Add News Corp. to the list of major media companies that say they still aren’t feeling the pinch of a recession. Last fall, Rupert Murdoch scared the bejezus out of some observers but noting that this year could be “rough”. But during his Q2 earnings call today, Rupert said that he had yet to see signs of a slowdown in his business.
Sure, the economy was “ever-challenging”, Rupe acknowledged. But it was also “resilient” — he said this several times – and it had yet to cause an advertiser or consumer pull-back in his businesses. Asked to say when hard times would show up, Rupert’s lieutenant Peter Chernin made the most half-hearted of predictions: “We’ve seen a little bit of exposure in some markets that have been particularly hard hit for sub-prime, but on a national basis we’re not seeing the signs.”
Compare and contrast with the NYT, which just last week declared that the economy was slowing dramatically, and pulling it down at the same time. Gannett, among others, said the same thing. The obvious answer is that both the NYT and Gannett are newspaper companies, and newspapers are getting hammered. But both Gannett and the NYT aren’t completely dependent on ad revenue — both own TV stations, for instance — and in any case, newspapers have been getting hammered for years.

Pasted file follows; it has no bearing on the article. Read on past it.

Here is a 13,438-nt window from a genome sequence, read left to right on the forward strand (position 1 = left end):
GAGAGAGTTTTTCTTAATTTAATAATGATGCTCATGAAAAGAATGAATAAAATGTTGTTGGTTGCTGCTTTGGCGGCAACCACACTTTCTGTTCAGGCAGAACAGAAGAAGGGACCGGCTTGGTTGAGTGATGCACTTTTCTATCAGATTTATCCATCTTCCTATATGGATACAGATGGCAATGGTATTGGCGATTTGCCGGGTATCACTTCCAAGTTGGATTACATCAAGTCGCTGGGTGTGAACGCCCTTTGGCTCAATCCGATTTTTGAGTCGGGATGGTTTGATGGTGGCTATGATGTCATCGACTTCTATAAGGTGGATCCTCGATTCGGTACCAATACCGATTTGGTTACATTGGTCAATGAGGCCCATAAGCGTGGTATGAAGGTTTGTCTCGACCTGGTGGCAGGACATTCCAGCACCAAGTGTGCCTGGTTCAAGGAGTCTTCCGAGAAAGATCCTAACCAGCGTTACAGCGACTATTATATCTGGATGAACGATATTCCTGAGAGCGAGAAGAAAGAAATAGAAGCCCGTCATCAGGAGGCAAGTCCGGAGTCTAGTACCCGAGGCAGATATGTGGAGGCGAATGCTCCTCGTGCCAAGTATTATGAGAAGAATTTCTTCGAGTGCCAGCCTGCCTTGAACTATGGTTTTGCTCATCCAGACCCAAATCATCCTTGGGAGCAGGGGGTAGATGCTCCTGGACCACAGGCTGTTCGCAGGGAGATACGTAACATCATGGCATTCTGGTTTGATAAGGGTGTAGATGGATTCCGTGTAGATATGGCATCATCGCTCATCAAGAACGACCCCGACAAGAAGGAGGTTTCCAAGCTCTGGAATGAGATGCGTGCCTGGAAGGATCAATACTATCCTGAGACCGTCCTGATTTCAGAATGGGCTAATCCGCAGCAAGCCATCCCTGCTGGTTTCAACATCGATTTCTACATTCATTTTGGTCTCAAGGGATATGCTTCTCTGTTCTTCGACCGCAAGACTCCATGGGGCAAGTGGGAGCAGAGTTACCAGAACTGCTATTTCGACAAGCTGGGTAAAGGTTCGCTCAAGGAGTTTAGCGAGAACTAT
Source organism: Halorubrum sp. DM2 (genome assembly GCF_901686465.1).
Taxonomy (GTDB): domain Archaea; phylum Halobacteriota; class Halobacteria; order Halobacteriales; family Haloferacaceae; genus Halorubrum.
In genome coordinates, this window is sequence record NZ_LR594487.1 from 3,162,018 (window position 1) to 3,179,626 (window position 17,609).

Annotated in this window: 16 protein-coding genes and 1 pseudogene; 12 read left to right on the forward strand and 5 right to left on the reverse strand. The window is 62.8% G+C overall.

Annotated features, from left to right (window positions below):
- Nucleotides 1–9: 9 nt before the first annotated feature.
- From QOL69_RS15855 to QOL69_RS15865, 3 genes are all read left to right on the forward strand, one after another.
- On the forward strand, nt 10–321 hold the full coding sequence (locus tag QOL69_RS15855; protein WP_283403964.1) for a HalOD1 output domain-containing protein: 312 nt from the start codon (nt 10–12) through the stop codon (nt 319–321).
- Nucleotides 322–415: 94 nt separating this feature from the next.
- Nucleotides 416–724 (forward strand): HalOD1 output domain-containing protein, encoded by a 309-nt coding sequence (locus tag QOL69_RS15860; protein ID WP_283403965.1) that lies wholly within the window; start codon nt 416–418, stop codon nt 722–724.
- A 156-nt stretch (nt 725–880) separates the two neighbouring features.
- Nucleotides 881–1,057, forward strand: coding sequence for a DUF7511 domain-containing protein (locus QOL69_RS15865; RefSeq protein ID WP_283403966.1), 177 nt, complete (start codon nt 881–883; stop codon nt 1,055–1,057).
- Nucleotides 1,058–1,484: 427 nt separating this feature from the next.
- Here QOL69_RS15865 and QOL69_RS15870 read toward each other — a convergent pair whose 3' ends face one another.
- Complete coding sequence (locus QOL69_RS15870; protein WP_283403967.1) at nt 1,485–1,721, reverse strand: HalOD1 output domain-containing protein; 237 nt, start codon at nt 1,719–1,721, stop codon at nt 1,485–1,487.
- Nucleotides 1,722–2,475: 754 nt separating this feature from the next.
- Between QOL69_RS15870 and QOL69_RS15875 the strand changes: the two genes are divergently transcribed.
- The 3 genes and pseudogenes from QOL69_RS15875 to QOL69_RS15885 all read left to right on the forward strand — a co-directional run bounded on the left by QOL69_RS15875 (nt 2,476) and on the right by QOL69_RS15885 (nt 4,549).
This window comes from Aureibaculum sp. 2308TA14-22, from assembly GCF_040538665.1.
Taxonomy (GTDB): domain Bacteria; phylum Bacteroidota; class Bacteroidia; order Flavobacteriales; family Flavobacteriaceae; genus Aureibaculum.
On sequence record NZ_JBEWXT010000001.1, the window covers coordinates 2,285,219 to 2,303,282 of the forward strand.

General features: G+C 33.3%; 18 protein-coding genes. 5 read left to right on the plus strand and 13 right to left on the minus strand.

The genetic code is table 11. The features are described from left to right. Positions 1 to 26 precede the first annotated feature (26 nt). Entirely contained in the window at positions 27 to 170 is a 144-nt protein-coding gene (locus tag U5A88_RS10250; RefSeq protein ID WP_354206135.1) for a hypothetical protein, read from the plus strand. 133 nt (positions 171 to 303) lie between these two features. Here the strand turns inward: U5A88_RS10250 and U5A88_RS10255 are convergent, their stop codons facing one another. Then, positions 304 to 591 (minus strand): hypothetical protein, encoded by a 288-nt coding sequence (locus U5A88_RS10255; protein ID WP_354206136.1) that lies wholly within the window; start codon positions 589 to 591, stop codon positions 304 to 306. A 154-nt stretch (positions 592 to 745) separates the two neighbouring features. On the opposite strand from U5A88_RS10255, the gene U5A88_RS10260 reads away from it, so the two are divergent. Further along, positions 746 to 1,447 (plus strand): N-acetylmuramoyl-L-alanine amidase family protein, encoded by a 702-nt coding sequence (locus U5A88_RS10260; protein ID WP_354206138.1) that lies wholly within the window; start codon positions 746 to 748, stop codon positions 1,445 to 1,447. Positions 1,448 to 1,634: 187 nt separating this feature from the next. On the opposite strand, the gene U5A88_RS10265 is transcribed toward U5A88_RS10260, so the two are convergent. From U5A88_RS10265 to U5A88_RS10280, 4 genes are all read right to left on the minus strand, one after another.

It’s also not a case of Web elevating the rest of News Corp.: MySpace is still a rounding error for Murdoch, and in any case Yahoo and Google are now showing the effect of an economic slowdown, too. Any other suggestions? Love to hear them.
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